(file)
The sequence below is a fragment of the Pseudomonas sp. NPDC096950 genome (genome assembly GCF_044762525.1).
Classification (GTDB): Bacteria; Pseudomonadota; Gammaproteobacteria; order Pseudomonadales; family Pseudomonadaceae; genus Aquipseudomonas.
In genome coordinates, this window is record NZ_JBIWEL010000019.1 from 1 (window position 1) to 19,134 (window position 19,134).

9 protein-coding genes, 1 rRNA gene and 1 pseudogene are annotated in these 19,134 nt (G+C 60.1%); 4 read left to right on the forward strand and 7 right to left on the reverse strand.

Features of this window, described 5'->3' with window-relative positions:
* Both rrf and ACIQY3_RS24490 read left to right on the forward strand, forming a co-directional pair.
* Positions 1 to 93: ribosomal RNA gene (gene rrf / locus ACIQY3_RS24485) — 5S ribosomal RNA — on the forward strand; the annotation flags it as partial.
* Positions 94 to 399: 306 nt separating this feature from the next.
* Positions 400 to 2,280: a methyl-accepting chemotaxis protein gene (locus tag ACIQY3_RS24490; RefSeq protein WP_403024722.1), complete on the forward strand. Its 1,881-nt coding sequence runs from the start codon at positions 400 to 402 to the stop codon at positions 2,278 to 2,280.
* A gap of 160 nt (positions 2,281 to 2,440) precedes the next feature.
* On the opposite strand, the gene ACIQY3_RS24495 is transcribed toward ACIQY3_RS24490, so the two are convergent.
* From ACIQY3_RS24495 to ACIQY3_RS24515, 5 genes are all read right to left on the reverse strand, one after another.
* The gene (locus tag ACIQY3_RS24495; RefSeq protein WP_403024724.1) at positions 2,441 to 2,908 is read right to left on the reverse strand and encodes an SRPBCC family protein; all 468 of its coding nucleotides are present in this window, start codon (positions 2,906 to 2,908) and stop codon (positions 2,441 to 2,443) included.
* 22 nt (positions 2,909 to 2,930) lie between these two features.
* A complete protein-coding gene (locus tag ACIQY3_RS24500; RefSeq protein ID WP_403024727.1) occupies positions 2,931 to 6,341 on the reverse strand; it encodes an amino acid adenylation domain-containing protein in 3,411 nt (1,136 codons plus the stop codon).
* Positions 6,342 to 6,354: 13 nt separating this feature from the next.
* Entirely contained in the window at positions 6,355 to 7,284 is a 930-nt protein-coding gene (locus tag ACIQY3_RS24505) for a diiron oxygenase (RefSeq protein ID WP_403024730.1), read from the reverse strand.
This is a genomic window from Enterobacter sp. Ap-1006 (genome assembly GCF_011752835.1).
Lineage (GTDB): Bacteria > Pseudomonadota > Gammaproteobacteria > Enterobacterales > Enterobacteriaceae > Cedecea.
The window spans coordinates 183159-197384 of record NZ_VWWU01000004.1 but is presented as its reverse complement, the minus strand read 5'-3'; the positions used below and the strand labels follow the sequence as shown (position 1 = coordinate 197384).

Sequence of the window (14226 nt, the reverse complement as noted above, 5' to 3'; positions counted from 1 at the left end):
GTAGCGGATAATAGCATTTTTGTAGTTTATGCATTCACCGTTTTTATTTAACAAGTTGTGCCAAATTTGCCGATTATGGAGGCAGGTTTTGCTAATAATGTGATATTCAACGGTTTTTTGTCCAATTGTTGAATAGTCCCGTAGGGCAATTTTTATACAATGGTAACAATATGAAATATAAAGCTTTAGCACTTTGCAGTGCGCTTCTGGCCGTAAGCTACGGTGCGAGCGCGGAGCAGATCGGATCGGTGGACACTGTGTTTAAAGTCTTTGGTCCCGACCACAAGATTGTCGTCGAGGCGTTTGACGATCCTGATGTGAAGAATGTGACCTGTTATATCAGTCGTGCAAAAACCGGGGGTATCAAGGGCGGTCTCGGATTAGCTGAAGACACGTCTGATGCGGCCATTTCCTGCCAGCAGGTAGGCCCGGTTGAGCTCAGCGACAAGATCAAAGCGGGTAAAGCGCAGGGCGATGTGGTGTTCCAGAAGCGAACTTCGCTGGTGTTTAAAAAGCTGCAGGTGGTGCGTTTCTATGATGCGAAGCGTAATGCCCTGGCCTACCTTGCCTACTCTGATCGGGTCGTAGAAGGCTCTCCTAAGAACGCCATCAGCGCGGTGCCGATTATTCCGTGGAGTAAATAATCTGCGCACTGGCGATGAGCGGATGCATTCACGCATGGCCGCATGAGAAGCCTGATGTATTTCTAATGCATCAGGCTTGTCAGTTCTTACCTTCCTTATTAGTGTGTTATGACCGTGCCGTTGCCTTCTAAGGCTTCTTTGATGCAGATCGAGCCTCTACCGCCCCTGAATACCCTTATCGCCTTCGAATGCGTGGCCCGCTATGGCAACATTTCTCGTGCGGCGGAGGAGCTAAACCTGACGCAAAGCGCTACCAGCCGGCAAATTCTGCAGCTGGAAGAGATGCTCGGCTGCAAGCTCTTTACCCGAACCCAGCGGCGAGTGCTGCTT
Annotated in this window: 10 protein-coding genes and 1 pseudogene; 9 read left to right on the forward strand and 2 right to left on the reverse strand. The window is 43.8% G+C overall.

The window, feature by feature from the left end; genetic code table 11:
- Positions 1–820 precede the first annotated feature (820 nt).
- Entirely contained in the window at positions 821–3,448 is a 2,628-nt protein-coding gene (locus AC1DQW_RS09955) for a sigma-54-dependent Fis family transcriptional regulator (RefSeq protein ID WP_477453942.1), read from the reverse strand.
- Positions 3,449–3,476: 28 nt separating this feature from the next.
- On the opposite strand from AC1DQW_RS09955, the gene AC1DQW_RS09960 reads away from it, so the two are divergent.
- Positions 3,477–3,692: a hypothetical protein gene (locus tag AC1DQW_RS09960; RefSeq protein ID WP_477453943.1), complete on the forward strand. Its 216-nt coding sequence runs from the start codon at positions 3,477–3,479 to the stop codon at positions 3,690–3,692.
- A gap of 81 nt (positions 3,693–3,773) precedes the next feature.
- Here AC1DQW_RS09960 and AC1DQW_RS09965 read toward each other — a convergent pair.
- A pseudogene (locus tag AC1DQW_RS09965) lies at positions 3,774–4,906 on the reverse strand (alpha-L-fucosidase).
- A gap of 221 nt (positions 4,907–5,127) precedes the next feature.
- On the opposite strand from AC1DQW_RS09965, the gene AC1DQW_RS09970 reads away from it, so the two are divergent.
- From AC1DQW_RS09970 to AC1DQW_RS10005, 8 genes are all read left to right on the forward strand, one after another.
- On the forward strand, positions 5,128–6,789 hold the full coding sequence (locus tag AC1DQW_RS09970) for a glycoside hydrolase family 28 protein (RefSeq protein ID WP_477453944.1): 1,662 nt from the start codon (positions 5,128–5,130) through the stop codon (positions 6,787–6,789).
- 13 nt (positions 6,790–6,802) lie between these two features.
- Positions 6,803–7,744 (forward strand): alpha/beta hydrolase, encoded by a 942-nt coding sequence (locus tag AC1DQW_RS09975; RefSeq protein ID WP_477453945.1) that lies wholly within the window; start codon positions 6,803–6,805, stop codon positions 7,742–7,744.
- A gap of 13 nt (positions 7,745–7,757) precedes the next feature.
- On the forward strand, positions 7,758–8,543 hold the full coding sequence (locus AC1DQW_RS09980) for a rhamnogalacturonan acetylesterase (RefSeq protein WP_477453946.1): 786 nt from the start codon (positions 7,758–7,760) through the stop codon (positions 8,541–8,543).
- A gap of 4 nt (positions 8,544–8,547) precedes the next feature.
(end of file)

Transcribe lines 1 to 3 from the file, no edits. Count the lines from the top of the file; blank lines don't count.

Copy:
The sequence below is a fragment of the Pseudomonas sp. NPDC096950 genome (genome assembly GCF_044762525.1).
Classification (GTDB): Bacteria; Pseudomonadota; Gammaproteobacteria; order Pseudomonadales; family Pseudomonadaceae; genus Aquipseudomonas.
In genome coordinates, this window is record NZ_JBIWEL010000019.1 from 1 (window position 1) to 19,134 (window position 19,134).